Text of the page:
Detection of alkaline phosphatase

According to the manufacturer instructions of the BCIP/NBT Alkaline Phosphatase Color Development kit (Beyotime Biotechnology Co., Ltd., Zhejiang, China), cell samples were fixed in 1 ml 4% paraformaldehyde (Sigma-Aldrich) at room temperature for 30 min. The fixative solution was discarded, and the 5-bromo-4-chloro-3-indolyl phosphate/nitroblue tetrazolium (BCIP/NBT) staining working solution was added and incubated at room temperature for 30 min. The BCIP/NBT staining working solution was subsequently discarded, and the cells were washed with distilled water twice to terminate the coloring reaction.

Western blot analysis

According to previously reported methods (4,12), the total protein samples of all groups were subjected to 12% SDS-PAGE denaturing gel electrophoresis (Bio-Rad) and transferred onto polyvinylidene difluoride PVDF membranes (Millipore, Bedford, MA, USA). After the membranes were blocked and washed, primary antibodies were added and incubated at 37°C for 45 min (Table II). Then, after the membranes were fully washed, secondary antibodies were added and incubated at 37°C for 45 min (Table II). The membranes were washed with Tris-buffered saline containing Tween-20 (TBST, Bio-Rad) at room temperature four times for 14 min per wash. The results were developed using the enhanced chemiluminescence (ECL) method (Bio-Rad). The membranes were exposed using Kodak XAR-5 films (Sigma-Aldrich).

Table II.

Primary antibodies, their source and dilutions.

Table II.

Primary antibodies, their source and dilutions.

AntibodiesCompaniesApplications
Rabbit anti-human Oct4 (no. 2890)Cell Signaling Technology, Danvers, MA, USAIF (1:100)
WB (1:1,000)
Rabbit anti-human Sox2 (no. 3579)Cell Signaling Technology, Danvers, MA, USAWB (1:1,000)
Rabbit anti-mouse SSEA3/4 (no. 4755)Cell Signaling Technology, Danvers, MA, USAIF (1:100)
Rabbit anti-human MST (no. 14946)Cell Signaling Technology, Danvers, MA, USAWB (1:1,000)
Rabbit anti-human p-MST (no. 3681)Cell Signaling Technology, Danvers, MA, USAWB (1:1,000)
Rabbit anti-human LATS1 (no. 3477)Cell Signaling Technology, Danvers, MA, USAWB (1:1,000)
Rabbit anti-human MOB1 (no. 13730)Cell Signaling Technology, Danvers, MA, USAWB (1:1,000)
Rabbit anti-human Yap (no. 14074)Cell Signaling Technology, Danvers, MA, USAWB (1:1,000)
Rabbit anti-human p-Yap (no. 13008)Cell Signaling Technology, Danvers, MA, USAWB (1:1,000)
Rabbit anti-human GAPDH (no. 5174)Cell Signaling Technology, Danvers, MA, USAWB (1:1,000)
Chromatin immunoprecipitation (ChIP)-PCR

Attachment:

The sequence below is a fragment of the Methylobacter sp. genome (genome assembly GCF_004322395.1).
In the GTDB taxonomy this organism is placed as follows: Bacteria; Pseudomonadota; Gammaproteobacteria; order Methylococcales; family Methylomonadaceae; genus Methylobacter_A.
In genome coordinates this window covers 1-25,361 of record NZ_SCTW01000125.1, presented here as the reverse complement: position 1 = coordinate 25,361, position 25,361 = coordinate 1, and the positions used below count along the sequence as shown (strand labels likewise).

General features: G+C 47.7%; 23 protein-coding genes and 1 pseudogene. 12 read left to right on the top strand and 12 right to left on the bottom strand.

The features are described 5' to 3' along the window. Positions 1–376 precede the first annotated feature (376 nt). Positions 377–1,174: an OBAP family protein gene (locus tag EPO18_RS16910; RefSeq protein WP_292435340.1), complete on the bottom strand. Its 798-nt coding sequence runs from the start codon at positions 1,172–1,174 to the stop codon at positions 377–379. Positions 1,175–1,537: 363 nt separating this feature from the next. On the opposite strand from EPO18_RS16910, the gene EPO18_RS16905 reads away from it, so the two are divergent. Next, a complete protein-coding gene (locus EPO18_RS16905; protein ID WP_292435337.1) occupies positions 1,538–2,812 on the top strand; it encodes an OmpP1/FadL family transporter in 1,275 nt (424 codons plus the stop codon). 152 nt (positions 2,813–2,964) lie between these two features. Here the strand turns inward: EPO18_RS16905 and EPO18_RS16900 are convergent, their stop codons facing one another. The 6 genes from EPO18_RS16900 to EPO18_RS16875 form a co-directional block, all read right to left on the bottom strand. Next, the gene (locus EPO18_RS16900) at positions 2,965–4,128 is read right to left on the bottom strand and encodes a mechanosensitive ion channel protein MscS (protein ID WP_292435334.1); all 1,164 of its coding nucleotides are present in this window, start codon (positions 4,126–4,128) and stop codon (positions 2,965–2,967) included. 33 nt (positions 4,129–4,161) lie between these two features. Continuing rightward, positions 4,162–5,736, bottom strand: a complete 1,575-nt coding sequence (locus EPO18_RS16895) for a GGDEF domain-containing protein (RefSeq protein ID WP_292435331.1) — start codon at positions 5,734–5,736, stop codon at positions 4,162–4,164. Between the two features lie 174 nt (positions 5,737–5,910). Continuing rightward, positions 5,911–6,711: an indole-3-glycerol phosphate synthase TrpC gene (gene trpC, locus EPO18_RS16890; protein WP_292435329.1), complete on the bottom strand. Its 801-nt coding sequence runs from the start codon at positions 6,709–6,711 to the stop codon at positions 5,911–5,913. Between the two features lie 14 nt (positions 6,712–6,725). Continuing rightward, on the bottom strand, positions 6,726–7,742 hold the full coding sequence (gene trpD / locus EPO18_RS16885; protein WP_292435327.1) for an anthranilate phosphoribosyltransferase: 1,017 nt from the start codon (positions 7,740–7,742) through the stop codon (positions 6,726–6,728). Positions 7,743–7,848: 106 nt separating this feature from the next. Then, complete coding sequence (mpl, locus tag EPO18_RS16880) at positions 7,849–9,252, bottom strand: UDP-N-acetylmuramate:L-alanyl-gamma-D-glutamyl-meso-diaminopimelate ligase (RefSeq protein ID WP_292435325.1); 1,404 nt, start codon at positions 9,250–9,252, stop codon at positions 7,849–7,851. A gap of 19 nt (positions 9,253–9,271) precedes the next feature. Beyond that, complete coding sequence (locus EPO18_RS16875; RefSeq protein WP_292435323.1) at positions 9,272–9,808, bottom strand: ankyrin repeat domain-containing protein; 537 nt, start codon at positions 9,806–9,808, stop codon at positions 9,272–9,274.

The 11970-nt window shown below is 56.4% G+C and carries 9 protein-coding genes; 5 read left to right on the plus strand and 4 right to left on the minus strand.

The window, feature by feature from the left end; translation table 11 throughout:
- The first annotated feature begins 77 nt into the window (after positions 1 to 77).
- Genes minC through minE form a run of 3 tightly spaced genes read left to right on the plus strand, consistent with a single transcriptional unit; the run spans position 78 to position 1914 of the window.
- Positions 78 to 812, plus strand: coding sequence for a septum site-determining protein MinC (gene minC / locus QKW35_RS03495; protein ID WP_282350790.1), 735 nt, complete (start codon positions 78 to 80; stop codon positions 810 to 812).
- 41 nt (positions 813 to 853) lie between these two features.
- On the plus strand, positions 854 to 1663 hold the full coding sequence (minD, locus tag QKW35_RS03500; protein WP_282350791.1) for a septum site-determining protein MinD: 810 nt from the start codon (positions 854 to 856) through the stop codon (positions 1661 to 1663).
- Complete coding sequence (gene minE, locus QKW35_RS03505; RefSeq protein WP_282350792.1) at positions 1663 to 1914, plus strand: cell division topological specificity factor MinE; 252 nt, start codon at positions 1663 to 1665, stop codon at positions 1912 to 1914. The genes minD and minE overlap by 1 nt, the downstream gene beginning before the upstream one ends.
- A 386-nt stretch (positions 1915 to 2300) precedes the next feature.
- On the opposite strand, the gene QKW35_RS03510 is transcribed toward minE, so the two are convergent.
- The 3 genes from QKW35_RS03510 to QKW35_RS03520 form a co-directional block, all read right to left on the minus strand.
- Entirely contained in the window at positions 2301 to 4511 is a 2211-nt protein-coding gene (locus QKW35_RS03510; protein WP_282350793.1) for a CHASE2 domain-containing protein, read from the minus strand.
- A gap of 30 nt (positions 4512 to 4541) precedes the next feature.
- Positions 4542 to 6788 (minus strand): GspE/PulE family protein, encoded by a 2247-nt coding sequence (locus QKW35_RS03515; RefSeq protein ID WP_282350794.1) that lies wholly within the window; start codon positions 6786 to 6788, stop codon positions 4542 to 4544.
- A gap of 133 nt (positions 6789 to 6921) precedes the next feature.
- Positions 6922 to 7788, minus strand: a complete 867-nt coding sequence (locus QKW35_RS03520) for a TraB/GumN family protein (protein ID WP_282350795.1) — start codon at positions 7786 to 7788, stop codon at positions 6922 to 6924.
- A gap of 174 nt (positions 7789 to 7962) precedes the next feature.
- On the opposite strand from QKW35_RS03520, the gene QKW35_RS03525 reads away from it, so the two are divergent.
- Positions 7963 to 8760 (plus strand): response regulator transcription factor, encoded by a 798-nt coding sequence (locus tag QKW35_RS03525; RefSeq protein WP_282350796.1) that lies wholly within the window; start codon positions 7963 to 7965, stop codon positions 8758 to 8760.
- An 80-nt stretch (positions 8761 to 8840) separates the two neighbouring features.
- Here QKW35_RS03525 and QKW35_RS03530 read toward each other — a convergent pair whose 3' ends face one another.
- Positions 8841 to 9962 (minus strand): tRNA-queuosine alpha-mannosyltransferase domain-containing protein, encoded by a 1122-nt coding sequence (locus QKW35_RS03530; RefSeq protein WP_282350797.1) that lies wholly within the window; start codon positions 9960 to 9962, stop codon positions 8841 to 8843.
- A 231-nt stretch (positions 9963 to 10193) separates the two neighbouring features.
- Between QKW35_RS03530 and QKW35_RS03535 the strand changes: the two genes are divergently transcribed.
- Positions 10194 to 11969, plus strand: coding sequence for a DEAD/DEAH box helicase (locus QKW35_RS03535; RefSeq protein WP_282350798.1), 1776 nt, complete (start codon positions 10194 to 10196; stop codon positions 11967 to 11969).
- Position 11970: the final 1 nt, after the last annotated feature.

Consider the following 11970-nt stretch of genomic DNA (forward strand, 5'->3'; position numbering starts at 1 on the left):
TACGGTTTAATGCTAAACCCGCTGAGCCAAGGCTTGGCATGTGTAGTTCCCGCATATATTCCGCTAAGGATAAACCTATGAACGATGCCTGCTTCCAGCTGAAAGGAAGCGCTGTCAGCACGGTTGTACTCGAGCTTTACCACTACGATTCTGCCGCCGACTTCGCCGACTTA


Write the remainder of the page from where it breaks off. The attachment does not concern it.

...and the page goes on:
In accordance with previously reported methods (4,12), the manufacturer instructions of the EZ-ChIP kit (Millipore, Bedford, MA, USA) were followed. Briefly, cells were fixed in 1% paraformaldehyde at 37°C for 30 min and incubated in 125 mM glycine at room temperature for 10 min to terminate cross-linking. Cells were sonicated on ice until the DNA was broken into chromatin fragments of 200–1000 bp. The primary antibody was added, and the samples were incubated at 4°C overnight. Protein A/G and agarose were added for adsorption, and a final immune precipitate was obtained. PCR amplification was then performed for 33 amplification cycles of the following steps: 95°C denaturation for 30 sec, 55°C annealing for 30 sec, and 72°C extension for 30 sec. The 2-ΔCt calculation method was performed to determine the relative expression levels of the PCR products as follows: ΔCt = Ct_all_groups - Ct_Input_group. The primers used are listed in reference (2).

Analysis of chromosome karyotype

According to a previously reported method (4), iPS cells with excellent growth status were incubated with 0.1 µg/ml colchicine (Sigma-Aldrich) for 30 min. The supernatant was discarded, and the cells were collected and mixed thoroughly in 9 ml 0.075% KCl (Sigma-Aldrich) by pipetting. Hypotonic treatment was performed at 37°C for 30 min. The recovered cell pellet was fixed in a fixative solution (Beyotime Biotechnology) at room temperature three times for 15 min per fix. The cell suspension was dropped onto slides and baked at 80°C for 2 h. Cells were digested with 0.25% Trypsin-EDTA (Gibco) for 3 min, washed with deionized water three times, and stained with Giemsa staining solution (Beyotime Biotechnology) at room temperature for 10 min. After washing again with deionized water three times, the slides were mounted in neutral balsam (Beyotime Biotechnology).

Preparation of the teratoma

In accordance with previously reported methods (4,12), iPS cells with excellent growth status were inoculated into back subcutaneous tissues of nude mice in a sterile environment. Each nude mouse was inoculated at one point with approximately 1×108/ml iPS cells. Nude mice were fed under normal conditions until tumor formation.

H&E staining